Critical Race Theory: The Culture Of Exclusion

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Culture of Exclusion
Social exclusion has been noted to be a subtle phenomenon, that often goes unnoticed, and when it is noticed, often the individual who is being excluded receives the blame and not the environment or those in it (Howarth, 2006). In educational settings, people of color are made to feel as if they do not belong, either knowingly or unknowingly (Howarth, 2006). Often enough, schools and universities think that discussing racial exclusion is either of no use, outdated, or already taken care of because of the measures that are currently in place by their administration, but they could not be more wrong (Kohli, 2008). Critical Race Theory (CRT) has often been ignored when it comes to analyzing higher education because the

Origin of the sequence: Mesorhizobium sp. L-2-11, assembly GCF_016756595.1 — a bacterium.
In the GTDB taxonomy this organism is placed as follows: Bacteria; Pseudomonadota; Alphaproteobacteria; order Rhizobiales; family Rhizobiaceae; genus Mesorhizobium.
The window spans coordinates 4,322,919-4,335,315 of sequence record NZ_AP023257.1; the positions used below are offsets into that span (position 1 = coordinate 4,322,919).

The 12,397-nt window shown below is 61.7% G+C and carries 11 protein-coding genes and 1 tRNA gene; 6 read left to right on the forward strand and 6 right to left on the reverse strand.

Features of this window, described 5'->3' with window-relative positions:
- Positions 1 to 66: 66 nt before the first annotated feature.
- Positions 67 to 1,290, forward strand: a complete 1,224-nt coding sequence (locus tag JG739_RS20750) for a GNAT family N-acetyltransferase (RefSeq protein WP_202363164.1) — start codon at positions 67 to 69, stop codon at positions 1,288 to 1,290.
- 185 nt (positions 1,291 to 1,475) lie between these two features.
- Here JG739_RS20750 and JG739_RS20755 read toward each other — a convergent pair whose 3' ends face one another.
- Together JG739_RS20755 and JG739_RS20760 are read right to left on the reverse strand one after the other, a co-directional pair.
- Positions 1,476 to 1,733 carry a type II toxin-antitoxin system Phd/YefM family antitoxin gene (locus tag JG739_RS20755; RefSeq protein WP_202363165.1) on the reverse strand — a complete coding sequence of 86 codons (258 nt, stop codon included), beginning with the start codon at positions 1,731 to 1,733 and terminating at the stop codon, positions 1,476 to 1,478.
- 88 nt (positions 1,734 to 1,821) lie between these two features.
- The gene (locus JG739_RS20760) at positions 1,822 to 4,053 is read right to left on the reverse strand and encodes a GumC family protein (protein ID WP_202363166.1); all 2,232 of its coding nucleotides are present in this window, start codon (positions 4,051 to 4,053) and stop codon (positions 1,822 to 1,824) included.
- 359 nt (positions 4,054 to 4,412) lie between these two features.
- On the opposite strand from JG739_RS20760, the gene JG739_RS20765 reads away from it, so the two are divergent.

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It goes without stating that those who do not participate in activities within an environment or with their peers feel excluded (Harrison & Narayan, 2003). In fact, when people feel excluded and do not participate in any given activities, they will have higher levels of stress, higher levels of suicide, higher alcohol and drug consumption, and a lower mental health than those who do engage in activities, and do not feel excluded (Harrison & Narayan, 2003). It has already been noted that serious mental illnesses on college campuses are on the rise (Mowbray et. al., 2006), but that statistic is even higher for people of color, mostly due to feelings of exclusion and a lack of positive relations with their white peers. Going back to CRT, the interactions that people of color have with their peers exist on a conscious and unconscious level and has institutional and individual forms (Solorzano, 1997). So, various studies have shown that people of color are actually made to feel excluded, where their peers perform microaggressions among other thing, which causes people of color to have an overall negative perception of the university and its climate. Racial microaggressions exist in mainly three forms which are microassault, microinsult, and microinvalidation (Sue et. al., 2007), and studies were done to see if racial microaggressions have a negative impact on the climate of a college campus, and a negative impact on African-American students (Solorzano et. al., 2000). It was found that microaggressions were in both the academic and social spheres of a college campus (Solorzano et. al., 2000). Microaggressions exist in both the academic and social spheres of a college campus (Solorzano et. al., 2000), affecting people of color outside and inside the classroom, showing that either their peers or

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